According to official data, in 2016 Belarus’s GDP fell by 2.6%. Although the fall was less severe than in 2015, when it fell by 1.3 percentage points, the value of GDP when calculated in US dollars dropped in the previous year by US$ 8.1 billion and stood at US$ 47.2 billion, which is the level from 2007. It points to the scale of the devaluation of the Belarusian ruble over the last few years. The main reason for the continued decrease of the country’s GDP has been the poor situation of the Belarusian oil industry which has accounted for 15% of Belarus’s industrial production in the recent years. The sector reported a fall of over 19% in production due to two factors: the recession in the world’s oil and oil-based markets[1]; and the reduction of supplies of Russian oil, as much as 6 million tons a year of which has been sold to both Belarusian refineries at less than market price as part of Russian energy subsidies for Belarus[2][3]. This has triggered a fall of 40% (from US$ 6.8 billion to US$ 4 billion) in revenues from exports of Belarusian oil products[4]. Thus the importance of one of Belarus’s main sources of revenues has declined—in 2015 (when Russian oil was supplied to a maximum of 24 million tons a year) it accounted for as much as one quarter of all revenues from exports. Nevertheless, in 2016 the share the petroleum industry makes up of Belarus’s export revenues shrank to only one sixth. The situation is further compounded by the decline in revenues in another sector which is important for Belarusian exports – the production of potash[5] which fell by as much as 23% to US$ 2.2 billion, and was caused by a fall in prices.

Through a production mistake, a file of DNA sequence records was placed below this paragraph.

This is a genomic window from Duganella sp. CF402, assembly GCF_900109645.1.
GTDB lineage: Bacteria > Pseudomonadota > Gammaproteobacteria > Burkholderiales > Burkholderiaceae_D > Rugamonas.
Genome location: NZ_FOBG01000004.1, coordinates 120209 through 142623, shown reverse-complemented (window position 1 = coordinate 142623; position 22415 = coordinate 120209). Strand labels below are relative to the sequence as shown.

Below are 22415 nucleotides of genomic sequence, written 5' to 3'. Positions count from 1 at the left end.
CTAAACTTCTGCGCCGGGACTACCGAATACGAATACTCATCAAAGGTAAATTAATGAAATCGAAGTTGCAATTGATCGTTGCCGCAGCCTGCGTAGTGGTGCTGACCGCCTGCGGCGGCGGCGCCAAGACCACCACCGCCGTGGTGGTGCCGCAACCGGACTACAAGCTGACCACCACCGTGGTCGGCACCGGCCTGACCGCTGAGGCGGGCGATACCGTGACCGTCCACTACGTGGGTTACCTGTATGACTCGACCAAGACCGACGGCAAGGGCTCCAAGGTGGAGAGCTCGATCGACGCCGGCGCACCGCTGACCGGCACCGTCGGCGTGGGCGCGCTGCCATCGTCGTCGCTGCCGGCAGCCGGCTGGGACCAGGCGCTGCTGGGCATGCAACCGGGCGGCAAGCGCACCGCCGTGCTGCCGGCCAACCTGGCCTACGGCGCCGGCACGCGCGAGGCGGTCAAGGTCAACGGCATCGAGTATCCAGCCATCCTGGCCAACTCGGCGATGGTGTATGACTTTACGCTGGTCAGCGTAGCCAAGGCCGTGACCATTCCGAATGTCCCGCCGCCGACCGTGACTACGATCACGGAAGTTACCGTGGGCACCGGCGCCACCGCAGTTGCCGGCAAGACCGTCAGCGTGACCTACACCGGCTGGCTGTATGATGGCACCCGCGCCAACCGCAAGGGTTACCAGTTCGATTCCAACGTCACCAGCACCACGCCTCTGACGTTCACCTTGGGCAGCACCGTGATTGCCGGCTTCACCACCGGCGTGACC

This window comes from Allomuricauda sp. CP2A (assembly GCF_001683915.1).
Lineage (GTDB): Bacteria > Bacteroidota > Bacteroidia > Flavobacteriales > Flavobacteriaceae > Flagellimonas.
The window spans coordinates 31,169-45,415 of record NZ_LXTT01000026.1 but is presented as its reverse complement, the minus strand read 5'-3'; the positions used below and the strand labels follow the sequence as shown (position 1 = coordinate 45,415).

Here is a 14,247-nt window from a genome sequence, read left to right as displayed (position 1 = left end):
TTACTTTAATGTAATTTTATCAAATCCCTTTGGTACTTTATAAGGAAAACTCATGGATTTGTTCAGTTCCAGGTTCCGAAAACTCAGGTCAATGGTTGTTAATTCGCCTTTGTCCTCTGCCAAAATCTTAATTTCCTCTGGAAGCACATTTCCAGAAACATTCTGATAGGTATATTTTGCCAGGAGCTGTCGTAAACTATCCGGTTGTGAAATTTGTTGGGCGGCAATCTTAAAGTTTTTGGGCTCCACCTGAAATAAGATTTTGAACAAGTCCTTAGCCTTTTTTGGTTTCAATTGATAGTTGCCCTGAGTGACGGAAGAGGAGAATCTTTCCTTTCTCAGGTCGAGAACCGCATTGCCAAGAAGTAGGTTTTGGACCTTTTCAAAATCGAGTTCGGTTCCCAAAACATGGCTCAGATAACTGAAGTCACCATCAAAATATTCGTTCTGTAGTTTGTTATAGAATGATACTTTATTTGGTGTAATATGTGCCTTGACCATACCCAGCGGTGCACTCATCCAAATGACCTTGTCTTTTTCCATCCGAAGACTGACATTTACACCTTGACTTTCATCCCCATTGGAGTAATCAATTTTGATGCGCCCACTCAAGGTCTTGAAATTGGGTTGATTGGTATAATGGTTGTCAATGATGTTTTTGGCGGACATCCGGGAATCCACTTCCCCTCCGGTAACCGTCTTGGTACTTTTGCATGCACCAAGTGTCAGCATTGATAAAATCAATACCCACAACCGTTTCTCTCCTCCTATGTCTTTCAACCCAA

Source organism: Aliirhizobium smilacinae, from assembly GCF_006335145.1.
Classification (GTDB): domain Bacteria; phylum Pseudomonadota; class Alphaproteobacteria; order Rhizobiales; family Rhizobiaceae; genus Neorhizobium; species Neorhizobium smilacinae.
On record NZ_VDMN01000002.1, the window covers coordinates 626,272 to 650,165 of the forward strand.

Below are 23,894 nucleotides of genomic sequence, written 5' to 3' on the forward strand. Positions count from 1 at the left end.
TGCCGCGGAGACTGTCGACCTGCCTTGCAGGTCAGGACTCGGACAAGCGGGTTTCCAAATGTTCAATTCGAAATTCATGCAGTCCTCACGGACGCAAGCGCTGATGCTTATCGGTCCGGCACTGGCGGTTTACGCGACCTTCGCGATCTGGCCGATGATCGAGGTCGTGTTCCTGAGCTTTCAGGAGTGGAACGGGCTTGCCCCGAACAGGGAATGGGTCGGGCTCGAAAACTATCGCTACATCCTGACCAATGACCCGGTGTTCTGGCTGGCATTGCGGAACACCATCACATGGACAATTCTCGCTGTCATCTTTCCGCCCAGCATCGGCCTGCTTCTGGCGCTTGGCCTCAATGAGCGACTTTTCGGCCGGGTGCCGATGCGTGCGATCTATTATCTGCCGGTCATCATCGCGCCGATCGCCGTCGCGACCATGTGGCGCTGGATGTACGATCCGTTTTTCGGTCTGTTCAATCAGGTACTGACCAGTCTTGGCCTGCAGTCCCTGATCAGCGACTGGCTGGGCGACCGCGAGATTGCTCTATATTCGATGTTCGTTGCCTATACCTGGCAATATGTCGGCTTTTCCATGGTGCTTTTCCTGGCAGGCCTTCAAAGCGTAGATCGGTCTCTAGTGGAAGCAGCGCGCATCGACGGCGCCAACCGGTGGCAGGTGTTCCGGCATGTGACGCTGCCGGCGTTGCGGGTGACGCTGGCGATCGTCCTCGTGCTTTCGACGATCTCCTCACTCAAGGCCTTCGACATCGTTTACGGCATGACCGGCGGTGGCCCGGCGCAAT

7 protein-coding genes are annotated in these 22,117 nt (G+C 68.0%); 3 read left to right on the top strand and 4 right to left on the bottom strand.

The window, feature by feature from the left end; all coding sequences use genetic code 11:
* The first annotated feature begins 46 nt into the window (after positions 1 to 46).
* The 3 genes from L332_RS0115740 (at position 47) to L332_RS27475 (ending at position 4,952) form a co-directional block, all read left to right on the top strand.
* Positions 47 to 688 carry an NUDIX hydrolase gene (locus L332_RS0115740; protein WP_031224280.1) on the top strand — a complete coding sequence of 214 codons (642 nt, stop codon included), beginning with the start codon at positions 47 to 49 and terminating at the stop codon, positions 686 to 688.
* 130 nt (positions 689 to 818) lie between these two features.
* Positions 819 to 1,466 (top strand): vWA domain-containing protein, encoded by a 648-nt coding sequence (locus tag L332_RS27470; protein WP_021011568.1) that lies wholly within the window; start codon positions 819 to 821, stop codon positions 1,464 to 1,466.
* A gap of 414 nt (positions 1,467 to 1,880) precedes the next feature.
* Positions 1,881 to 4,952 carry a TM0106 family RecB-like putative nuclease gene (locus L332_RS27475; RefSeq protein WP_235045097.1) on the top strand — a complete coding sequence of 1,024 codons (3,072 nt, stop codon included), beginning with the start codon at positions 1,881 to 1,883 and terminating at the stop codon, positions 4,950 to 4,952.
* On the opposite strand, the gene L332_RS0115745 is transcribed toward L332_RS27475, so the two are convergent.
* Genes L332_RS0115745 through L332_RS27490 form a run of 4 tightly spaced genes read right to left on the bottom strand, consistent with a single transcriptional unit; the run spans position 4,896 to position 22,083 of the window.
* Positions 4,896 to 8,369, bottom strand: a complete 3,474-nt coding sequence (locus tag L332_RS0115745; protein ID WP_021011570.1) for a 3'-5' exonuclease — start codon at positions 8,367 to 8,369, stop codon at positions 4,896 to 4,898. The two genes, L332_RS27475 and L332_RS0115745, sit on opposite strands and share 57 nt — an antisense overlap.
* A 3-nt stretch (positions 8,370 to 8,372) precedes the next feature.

As a result, in 2016 Belarusian exports dropped by over 12% and amounted to US$ 23.4 billion and imports decreased by 9% to US$ 27.5 billion, which led to a negative trade balance of US$ 4.1 billion[6], compared to US$ -3.6 billion in 2015. In comparison with 2015, the trade deficit with Russia fell by over US$ 1 billion (from US$ – 6.7 billion to US$ – 4.4 billion), which was above all due to falling imports of Russian oil.

It is trade with the EU, where Belarus has exported oil products for many years, which recorded the largest decrease – by over US$ 2.5 billion (from a surplus of US$ 2.7 billion to US$ 160 million). Belarus’s trade with the member states of the Eurasian Economic Union (Russia, Kazakhstan, Armenia and Kyrgyzstan) has also decreased by US$ 1.5 billion, which means that the negative trend of 2015 is continuing and proves that criticism of the effectiveness of this integration structure, established under Moscow’s auspices, are well-founded. As for Russia, it remains Belarus’s main trading partner with just over 50% of Belarus’s total trade.